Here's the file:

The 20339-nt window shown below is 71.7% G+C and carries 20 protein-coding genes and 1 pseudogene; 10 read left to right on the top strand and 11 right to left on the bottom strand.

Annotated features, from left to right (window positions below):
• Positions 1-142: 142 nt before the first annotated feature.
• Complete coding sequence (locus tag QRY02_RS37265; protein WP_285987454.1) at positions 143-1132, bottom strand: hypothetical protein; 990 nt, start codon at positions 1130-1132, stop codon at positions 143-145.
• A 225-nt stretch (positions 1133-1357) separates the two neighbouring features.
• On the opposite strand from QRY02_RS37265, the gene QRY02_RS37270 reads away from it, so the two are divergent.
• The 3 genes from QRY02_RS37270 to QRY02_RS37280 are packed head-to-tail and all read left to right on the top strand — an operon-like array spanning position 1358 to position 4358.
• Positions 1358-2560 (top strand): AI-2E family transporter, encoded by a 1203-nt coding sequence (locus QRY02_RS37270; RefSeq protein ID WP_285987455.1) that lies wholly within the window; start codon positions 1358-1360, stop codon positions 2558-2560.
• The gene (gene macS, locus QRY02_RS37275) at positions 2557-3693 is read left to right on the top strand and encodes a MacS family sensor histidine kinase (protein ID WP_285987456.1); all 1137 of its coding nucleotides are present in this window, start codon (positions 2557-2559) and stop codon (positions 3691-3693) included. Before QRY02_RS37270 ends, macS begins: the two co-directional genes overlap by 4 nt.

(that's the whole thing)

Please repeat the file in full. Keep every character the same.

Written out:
The 20339-nt window shown below is 71.7% G+C and carries 20 protein-coding genes and 1 pseudogene; 10 read left to right on the top strand and 11 right to left on the bottom strand.

Annotated features, from left to right (window positions below):
• Positions 1-142: 142 nt before the first annotated feature.
• Complete coding sequence (locus tag QRY02_RS37265; protein WP_285987454.1) at positions 143-1132, bottom strand: hypothetical protein; 990 nt, start codon at positions 1130-1132, stop codon at positions 143-145.
• A 225-nt stretch (positions 1133-1357) separates the two neighbouring features.
• On the opposite strand from QRY02_RS37265, the gene QRY02_RS37270 reads away from it, so the two are divergent.
• The 3 genes from QRY02_RS37270 to QRY02_RS37280 are packed head-to-tail and all read left to right on the top strand — an operon-like array spanning position 1358 to position 4358.
• Positions 1358-2560 (top strand): AI-2E family transporter, encoded by a 1203-nt coding sequence (locus QRY02_RS37270; RefSeq protein ID WP_285987455.1) that lies wholly within the window; start codon positions 1358-1360, stop codon positions 2558-2560.
• The gene (gene macS, locus QRY02_RS37275) at positions 2557-3693 is read left to right on the top strand and encodes a MacS family sensor histidine kinase (protein ID WP_285987456.1); all 1137 of its coding nucleotides are present in this window, start codon (positions 2557-2559) and stop codon (positions 3691-3693) included. Before QRY02_RS37270 ends, macS begins: the two co-directional genes overlap by 4 nt.